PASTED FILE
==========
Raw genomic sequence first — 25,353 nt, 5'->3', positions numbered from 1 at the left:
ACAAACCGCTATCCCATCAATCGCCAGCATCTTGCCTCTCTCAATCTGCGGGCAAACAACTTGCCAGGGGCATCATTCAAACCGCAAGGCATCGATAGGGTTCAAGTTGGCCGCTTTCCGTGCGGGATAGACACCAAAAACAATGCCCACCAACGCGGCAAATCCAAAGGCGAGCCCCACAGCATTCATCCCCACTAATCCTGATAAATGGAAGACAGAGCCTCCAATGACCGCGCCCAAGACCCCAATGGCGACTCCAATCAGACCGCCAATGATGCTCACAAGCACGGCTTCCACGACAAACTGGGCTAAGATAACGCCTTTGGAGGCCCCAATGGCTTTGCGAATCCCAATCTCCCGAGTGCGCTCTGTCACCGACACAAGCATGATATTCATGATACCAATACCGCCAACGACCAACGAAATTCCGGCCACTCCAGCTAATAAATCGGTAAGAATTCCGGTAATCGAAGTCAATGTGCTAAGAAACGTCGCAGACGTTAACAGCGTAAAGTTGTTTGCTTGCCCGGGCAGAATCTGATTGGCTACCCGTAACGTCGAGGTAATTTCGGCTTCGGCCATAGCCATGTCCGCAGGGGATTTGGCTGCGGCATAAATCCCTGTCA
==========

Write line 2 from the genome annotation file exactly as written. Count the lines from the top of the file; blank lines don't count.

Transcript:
ACAAACCGCTATCCCATCAATCGCCAGCATCTTGCCTCTCTCAATCTGCGGGCAAACAACTTGCCAGGGGCATCATTCAAACCGCAAGGCATCGATAGGGTTCAAGTTGGCCGCTTTCCGTGCGGGATAGACACCAAAAACAATGCCCACCAACGCGGCAAATCCAAAGGCGAGCCCCACAGCATTCATCCCCACTAATCCTGATAAATGGAAGACAGAGCCTCCAATGACCGCGCCCAAGACCCCAATGGCGACTCCAATCAGACCGCCAATGATGCTCACAAGCACGGCTTCCACGACAAACTGGGCTAAGATAACGCCTTTGGAGGCCCCAATGGCTTTGCGAATCCCAATCTCCCGAGTGCGCTCTGTCACCGACACAAGCATGATATTCATGATACCAATACCGCCAACGACCAACGAAATTCCGGCCACTCCAGCTAATAAATCGGTAAGAATTCCGGTAATCGAAGTCAATGTGCTAAGAAACGTCGCAGACGTTAACAGCGTAAAGTTGTTTGCTTGCCCGGGCAGAATCTGATTGGCTACCCGTAACGTCGAGGTAATTTCGGCTTCGGCCATAGCCATGTCCGCAGGGGATTTGGCTGCGGCATAAATCCCTGTCA